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But with her most vile principal," that she's
No, by my life,
No, no; if I mistake
There's some ill planet reigns :
Shall I be heard ?
[To the Guards.
9 But with her most vile principal,] One that knows what we should be ashamed of, even if the knowledge of it rested only in her own breast and that of her paramour, without the participation of any confidant.-But, which is here used for only, renders this passage somewhat obscure. * He, who shall speak for her, is afar off guilty,
But that he speaks.] Far off guilty, signifies, guilty in a remote degree. But that he speaks-means, in merely speaking.
Her. Who is't, that goes with me?-'Beseech
your highness, My women may be with me; for, you see, My plight requires it. Do not weep, good fools; There is no cause : when
you shall know, your mistress Has deserv'd prison, then abound in tears, As I come out : this action, I now go on, Is for my better grace.--Adieu, my lord ; I never wish'd to see you sorry; now, I trust, I shall. My women, come ; you have
[Exeunt Queen and Ladies, > Lord. 'Beseech your highness, call the queen
again. Ant. Be certain what you do, sir; lest your jus
tice Prove violence; in the which three great ones suffer, Yourself, your queen, your son. 1 Lord.
For her, my lord,I dare my life lay down, and will do't, sir, Please you to accept it, that the queen is spotless I'the eyes
of heaven, and to you; I mean, In this which you accuse her. Ant.
prove She's otherwise, I'll keep my stables where I lodge my wife ;' I'll go in couples with her ; Than when I feel, and see her, no further trust her ; For every inch of woman in the world, Ay, every dram of woman's flesh, is false, If she be.
I'U keep my stables where I lodge my wife ;] If Hermione prove unfaithful, I'll never trust my wife out of my sight ; I'll always go in couples with her; and, in that respect, my house shall resemble a stable, wbere dogs are kept in pairs.
your peaces. 1 Lord.
my lord, Ant. It is for you we speak, not for ourselves : You are abus'd, and by some putter-on, That will be damn'd fort ; 'would I knew the vil
Cease; no more.
If it be
so, We need no grave to bury honesty ; There's not a grain of it, the face to sweeten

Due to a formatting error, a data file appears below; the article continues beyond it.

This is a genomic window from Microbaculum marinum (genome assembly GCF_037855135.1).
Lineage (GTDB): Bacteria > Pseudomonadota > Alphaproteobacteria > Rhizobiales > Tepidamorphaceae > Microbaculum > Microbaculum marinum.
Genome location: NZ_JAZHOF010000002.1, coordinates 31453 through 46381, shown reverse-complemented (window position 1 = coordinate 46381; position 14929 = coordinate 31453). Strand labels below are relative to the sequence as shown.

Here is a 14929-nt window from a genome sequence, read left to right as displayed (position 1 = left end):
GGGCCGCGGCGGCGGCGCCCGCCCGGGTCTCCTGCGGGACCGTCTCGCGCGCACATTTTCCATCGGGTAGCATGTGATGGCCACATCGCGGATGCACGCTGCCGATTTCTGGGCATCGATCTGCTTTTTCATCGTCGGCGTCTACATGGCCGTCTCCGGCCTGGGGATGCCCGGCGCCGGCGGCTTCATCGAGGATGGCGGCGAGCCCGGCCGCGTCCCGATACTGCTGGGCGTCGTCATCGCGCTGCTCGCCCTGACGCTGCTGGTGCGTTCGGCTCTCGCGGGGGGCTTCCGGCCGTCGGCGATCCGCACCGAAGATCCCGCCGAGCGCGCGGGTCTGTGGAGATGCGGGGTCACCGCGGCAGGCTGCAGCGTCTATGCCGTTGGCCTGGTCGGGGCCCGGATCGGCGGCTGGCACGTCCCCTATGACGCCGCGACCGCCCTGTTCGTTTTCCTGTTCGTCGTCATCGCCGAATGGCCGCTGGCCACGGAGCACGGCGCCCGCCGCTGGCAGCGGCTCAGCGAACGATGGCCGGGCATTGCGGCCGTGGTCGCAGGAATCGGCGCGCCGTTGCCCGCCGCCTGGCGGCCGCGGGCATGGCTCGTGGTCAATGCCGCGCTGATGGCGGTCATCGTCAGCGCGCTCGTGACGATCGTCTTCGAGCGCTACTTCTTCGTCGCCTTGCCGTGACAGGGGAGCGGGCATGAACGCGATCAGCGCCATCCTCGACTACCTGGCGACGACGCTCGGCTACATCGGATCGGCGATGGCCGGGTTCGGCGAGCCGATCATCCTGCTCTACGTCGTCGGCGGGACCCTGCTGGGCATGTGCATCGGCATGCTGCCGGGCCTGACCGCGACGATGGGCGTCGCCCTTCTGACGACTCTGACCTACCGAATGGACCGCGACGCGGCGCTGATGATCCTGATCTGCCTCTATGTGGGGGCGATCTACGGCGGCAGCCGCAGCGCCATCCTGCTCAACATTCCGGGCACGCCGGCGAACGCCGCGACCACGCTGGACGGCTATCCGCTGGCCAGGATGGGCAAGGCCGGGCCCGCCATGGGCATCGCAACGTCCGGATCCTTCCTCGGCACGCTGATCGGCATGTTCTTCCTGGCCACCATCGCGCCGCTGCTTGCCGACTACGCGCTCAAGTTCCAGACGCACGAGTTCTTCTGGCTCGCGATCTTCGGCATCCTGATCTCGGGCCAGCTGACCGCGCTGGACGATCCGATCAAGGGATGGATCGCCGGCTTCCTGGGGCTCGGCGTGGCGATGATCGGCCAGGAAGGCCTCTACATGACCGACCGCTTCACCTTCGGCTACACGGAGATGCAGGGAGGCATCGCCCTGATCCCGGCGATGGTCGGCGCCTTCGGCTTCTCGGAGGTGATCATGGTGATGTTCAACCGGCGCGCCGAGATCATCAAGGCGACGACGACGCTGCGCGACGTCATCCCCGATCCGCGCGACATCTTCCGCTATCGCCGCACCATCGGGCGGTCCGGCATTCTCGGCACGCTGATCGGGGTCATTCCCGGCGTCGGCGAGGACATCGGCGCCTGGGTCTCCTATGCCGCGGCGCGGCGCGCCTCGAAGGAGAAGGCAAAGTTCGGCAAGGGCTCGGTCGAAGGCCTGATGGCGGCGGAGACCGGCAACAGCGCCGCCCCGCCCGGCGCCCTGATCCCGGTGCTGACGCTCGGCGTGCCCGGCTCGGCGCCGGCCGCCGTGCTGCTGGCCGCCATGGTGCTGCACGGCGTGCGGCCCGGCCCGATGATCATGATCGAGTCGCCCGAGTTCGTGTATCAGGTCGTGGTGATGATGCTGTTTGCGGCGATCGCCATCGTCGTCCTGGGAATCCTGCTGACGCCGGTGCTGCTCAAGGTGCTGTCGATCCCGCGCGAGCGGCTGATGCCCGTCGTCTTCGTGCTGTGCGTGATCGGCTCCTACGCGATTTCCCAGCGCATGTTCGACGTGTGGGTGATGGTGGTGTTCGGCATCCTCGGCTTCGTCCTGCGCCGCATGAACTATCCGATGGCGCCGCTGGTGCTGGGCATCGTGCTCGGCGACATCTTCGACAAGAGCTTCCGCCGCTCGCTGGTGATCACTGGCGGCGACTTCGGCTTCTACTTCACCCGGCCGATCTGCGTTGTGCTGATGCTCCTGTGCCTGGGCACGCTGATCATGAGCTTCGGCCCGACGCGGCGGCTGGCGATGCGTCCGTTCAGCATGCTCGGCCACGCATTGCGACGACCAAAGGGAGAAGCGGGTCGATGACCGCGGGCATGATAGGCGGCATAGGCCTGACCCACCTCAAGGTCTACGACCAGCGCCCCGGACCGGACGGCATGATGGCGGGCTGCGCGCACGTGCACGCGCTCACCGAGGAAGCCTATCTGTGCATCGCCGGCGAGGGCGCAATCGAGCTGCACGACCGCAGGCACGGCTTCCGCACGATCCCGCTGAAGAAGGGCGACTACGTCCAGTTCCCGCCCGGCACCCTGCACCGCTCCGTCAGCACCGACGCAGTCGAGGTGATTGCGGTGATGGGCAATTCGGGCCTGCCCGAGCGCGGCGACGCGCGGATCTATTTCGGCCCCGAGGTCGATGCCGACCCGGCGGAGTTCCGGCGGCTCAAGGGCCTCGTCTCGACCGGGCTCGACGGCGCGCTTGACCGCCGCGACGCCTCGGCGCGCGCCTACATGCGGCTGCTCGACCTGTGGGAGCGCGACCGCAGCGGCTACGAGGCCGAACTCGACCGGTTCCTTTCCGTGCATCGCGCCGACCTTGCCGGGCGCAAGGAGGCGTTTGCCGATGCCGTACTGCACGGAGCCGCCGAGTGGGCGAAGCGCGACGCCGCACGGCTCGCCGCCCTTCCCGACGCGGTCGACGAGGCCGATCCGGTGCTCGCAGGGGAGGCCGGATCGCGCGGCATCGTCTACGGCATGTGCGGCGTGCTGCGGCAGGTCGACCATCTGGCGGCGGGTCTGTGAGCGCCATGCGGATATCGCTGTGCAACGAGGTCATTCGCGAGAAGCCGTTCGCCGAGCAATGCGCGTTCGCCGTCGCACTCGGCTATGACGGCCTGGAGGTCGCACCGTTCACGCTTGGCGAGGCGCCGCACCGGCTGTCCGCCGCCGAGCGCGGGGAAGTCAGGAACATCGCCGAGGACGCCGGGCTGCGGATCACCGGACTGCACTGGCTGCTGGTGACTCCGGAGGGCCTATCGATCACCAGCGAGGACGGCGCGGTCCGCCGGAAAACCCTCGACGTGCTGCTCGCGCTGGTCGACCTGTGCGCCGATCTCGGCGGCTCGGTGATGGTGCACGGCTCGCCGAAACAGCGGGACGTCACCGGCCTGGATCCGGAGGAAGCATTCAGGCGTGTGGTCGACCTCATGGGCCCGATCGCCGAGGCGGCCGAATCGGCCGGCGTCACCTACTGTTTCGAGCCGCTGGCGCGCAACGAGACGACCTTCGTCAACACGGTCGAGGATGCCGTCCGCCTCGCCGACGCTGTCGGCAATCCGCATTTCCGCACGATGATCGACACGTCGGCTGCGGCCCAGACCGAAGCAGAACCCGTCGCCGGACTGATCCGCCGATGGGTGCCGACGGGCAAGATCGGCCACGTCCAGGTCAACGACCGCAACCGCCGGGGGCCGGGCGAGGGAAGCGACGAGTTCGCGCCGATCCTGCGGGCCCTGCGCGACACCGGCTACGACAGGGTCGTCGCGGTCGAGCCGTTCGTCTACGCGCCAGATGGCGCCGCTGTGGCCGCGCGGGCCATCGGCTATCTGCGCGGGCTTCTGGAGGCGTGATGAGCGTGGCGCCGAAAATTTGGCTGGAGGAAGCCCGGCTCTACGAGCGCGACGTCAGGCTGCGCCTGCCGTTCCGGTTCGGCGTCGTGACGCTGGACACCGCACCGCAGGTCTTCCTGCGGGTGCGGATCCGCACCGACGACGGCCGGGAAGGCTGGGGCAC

putter-on,] i. e. one who instigates.
land-damn him :] Mr. Steevens, after giving various opinions on this expression, says, After all these aukward struggles to obtain a meaning, we might, I think, not unsafely read
“ I'd laudanum him," i. e. poison him with laudanum.
I see't and feelt,
The instruments that feel.] Some stage direction seems necessary in this place ; but what that direction should be, it is not easy to decide. Sir T. Hanmer gives—Laying hold of his arm : Dr. Johnson-striking his brows. Mr. Henley thinks that Leontes, perhaps, touches the forehead of Antigonus with his fore and middle fingers forked in imitation of a Snail's HORNS; for these, or imaginary horns of his own like them, are the instruments that feel, to which he alluded.
Of the whole dungy earth.
What! lack I credit?
Why, what need we
And I wish, my liege,
How could that be?
ing: Yet, for a greater confirmation, (For, in an act of this importance, 'twere Most piteous to be wild,) I have despatch'd in post, To sacred Delphos, to Apollo's temple, Cleomenes and Dion, whom you know Of stuff'd sufficiency:? Now, from the oracle
nought for approbation,] Approbation is put for proof. stuf'd sufficiency : ) i. e. of abilities more than enough.
They will bring all ; whose spiritual counsel had, Shall stop, or spur me.
Have I done well ? 1 Lord. Well done, my lord. Leon. Though I am satisfied, and need
Than what I know, yet shall the oracle
Ant. [Aside.) To laughter, as I take it,
The outer Room of a Prison.
Enter PAULINA and Attendants. Paul. The keeper of the prison,-call to him;
[Erit an Attendant. Let him have knowledge who I am.-Good lady! No court in Europe is too good for thee, What dost thou then in prison ?-Now, good sir,
Re-enter Attendant, with the Keeper.
For a worthy lady,
Pray you then,
·Keep. I may not, madam ; to the contrary